Last weekend, I adopted a cocker spaniel for my parents as an early Christmas present. They are the quintessential Mom and Dad having extreme difficulty adjusting to their empty nest. Their eldest lives 3,000 miles away and the other two only make it home once a week (a month or longer, in my case). Plus, their cat died six months ago so I thought it was time for a new pet. For years my Mom expressed a desire to get a fluffy, white dog so I was very surprised at how much resistance I encountered from them in actually getting the dog.
Six months ago, everyone was so excited about a new pet. A month later, it was postponed because Mom wanted to pick out the dog herself but didn’t have time to go. Two months after that, it was postponed until after my Mom’s retirement next year. And a week ago, my Dad said he didn’t want a dog anymore because he’s actually scared of dogs. Seriously? That’s when I knew it was all a bunch of excuses. So taking advice from a friend, I went ahead, adopted the dog, drove it to my parents’ house and said, “Here, take care of her!”
I read something by John Gray that said people often resist doing things that they know are good for them, like quitting a job, starting or ending a relationship, quitting smoking, starting an exercise program or even just going to the movies – things that you might actually enjoy in the end. They come up with a million different reasons NOT to do it, like “It’ll be hard to find a higher salary,” “We’ve been together for so long,” or, “It’ll be too crowded.” Fear and laziness are the biggest culprits, and breaking out of your comfort zone, well… it’s just not comfortable! And while there is usually some degree of truth in every excuse, ultimately, all you’re doing is getting in your own way of being a happier person. Happiness is a choice you have to make.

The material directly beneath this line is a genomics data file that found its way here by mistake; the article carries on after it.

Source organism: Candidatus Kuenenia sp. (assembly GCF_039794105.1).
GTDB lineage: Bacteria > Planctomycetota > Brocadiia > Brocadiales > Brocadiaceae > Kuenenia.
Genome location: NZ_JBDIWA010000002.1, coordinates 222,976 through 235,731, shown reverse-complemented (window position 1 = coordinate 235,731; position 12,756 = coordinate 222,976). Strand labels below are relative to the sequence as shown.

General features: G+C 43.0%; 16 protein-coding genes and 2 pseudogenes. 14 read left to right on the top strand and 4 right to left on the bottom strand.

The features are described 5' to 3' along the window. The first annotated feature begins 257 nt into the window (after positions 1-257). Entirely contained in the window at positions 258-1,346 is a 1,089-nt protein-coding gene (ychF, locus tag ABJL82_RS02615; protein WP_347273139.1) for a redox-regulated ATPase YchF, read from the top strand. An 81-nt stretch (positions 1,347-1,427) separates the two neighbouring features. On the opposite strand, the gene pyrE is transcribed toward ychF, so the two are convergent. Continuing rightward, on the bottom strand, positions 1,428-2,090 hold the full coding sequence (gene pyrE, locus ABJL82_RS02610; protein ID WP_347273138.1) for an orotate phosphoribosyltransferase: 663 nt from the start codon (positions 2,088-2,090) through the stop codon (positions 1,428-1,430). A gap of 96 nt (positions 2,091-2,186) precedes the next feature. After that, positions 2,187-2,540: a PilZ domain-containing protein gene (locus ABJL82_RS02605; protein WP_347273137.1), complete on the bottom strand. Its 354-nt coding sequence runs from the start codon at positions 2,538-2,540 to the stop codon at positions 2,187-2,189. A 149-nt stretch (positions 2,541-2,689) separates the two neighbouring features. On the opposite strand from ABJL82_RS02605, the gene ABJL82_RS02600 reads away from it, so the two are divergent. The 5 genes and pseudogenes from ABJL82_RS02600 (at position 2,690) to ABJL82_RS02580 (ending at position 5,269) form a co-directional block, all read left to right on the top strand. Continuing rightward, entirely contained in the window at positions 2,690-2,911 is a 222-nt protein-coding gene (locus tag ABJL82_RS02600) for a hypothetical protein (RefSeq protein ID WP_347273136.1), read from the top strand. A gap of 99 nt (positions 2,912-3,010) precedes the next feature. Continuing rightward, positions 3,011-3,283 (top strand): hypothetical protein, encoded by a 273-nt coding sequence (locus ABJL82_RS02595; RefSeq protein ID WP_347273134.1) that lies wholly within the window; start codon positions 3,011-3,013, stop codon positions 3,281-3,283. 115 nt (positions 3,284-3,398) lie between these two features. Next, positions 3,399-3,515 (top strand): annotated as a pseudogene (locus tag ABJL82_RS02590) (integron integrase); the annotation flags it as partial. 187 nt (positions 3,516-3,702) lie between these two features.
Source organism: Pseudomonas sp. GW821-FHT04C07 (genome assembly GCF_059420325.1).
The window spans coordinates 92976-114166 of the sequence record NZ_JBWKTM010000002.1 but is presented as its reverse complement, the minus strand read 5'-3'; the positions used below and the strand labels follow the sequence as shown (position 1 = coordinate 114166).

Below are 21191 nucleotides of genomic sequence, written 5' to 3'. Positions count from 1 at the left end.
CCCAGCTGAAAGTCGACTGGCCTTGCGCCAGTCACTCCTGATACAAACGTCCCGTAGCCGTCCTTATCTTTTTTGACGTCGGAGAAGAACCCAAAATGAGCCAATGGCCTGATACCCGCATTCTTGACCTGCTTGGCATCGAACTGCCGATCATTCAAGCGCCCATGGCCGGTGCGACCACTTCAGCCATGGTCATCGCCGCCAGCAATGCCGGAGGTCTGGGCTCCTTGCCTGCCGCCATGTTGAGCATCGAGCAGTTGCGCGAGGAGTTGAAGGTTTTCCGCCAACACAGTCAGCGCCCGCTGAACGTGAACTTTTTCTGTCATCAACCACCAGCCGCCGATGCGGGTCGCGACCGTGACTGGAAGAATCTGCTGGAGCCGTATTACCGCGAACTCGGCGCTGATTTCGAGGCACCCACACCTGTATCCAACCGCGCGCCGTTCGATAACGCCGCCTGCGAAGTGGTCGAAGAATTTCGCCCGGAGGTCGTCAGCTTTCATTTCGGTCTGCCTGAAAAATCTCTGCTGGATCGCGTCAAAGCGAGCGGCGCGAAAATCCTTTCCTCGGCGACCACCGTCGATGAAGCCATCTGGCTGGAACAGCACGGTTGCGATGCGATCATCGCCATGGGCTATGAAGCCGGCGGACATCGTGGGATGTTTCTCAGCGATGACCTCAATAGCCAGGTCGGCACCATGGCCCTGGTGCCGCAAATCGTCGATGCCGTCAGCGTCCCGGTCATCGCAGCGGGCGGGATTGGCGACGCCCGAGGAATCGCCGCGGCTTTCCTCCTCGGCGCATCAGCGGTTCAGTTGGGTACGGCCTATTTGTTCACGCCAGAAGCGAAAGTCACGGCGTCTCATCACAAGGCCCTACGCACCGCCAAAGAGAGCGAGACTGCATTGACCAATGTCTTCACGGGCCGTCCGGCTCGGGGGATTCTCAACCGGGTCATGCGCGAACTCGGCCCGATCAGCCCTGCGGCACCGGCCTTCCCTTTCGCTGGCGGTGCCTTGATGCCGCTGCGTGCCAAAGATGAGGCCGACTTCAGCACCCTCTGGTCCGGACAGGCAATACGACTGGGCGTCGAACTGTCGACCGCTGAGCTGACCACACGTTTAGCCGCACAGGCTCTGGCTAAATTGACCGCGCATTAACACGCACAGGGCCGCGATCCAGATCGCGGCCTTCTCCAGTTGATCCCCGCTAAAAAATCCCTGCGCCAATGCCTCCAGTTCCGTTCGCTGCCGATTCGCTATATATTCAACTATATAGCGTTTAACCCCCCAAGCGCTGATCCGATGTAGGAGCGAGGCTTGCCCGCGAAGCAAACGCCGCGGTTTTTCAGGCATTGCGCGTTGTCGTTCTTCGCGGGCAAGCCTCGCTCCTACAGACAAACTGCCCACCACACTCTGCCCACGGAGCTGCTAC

I strongly encourage you to think about the stuff you’ve been resisting for a long time. How long has it been? What are your reasons for not doing it? How valid is each reason? Could doing it possibly have a positive affect on your life? Be honest. Then examine your possible first steps: baby steps and dramatic plunges. Sometimes being forcefully thrown from your comfort zone shows your true strength and results in the greatest success. Just have faith that you’ll figure it all out.
That’s what I did to my parents by handing them a dog and so far, it’s proven to be one of the best things I’ve done in a while. Now their energy is focused on someone other than themselves or their ungrateful children who left them alone together! They take turns walking and feeding Princess (she came with the name), Mom is going crazy buying doggy clothes, and Dad has gone home every day at lunch to check on her. In their faces and voices, I can tell they’re much happier than they were a week ago so I can confidently say it’s been a most positive change.